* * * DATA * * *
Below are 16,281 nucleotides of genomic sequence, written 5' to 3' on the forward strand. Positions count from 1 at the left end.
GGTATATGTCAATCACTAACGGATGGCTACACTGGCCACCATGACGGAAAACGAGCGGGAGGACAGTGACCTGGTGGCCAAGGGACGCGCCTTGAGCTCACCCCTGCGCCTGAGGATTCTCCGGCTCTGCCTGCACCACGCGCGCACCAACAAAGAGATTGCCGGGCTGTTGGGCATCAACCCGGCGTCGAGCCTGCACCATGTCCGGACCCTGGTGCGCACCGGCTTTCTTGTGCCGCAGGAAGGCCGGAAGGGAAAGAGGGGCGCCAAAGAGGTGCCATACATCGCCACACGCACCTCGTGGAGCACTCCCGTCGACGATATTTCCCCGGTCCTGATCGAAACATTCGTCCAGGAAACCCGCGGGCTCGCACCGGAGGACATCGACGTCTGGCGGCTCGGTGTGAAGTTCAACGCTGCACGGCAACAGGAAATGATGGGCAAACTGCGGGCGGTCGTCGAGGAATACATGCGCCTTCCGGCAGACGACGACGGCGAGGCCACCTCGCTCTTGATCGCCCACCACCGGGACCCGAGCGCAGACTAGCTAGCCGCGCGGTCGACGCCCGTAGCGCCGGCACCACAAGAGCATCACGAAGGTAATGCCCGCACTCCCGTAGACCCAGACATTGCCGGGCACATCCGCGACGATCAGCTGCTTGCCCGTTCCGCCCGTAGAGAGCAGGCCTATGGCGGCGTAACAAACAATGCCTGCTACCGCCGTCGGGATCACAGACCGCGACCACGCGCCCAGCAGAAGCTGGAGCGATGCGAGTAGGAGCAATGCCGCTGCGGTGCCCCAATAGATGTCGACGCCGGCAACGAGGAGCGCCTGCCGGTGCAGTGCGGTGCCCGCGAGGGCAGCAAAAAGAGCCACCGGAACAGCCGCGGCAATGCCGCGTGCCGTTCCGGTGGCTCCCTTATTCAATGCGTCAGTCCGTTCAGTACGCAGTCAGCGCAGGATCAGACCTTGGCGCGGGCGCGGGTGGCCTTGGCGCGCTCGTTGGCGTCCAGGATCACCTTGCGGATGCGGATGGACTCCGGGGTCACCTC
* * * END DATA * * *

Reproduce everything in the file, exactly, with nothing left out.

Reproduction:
Below are 16,281 nucleotides of genomic sequence, written 5' to 3' on the forward strand. Positions count from 1 at the left end.
GGTATATGTCAATCACTAACGGATGGCTACACTGGCCACCATGACGGAAAACGAGCGGGAGGACAGTGACCTGGTGGCCAAGGGACGCGCCTTGAGCTCACCCCTGCGCCTGAGGATTCTCCGGCTCTGCCTGCACCACGCGCGCACCAACAAAGAGATTGCCGGGCTGTTGGGCATCAACCCGGCGTCGAGCCTGCACCATGTCCGGACCCTGGTGCGCACCGGCTTTCTTGTGCCGCAGGAAGGCCGGAAGGGAAAGAGGGGCGCCAAAGAGGTGCCATACATCGCCACACGCACCTCGTGGAGCACTCCCGTCGACGATATTTCCCCGGTCCTGATCGAAACATTCGTCCAGGAAACCCGCGGGCTCGCACCGGAGGACATCGACGTCTGGCGGCTCGGTGTGAAGTTCAACGCTGCACGGCAACAGGAAATGATGGGCAAACTGCGGGCGGTCGTCGAGGAATACATGCGCCTTCCGGCAGACGACGACGGCGAGGCCACCTCGCTCTTGATCGCCCACCACCGGGACCCGAGCGCAGACTAGCTAGCCGCGCGGTCGACGCCCGTAGCGCCGGCACCACAAGAGCATCACGAAGGTAATGCCCGCACTCCCGTAGACCCAGACATTGCCGGGCACATCCGCGACGATCAGCTGCTTGCCCGTTCCGCCCGTAGAGAGCAGGCCTATGGCGGCGTAACAAACAATGCCTGCTACCGCCGTCGGGATCACAGACCGCGACCACGCGCCCAGCAGAAGCTGGAGCGATGCGAGTAGGAGCAATGCCGCTGCGGTGCCCCAATAGATGTCGACGCCGGCAACGAGGAGCGCCTGCCGGTGCAGTGCGGTGCCCGCGAGGGCAGCAAAAAGAGCCACCGGAACAGCCGCGGCAATGCCGCGTGCCGTTCCGGTGGCTCCCTTATTCAATGCGTCAGTCCGTTCAGTACGCAGTCAGCGCAGGATCAGACCTTGGCGCGGGCGCGGGTGGCCTTGGCGCGCTCGTTGGCGTCCAGGATCACCTTGCGGATGCGGATGGACTCCGGGGTCACCTC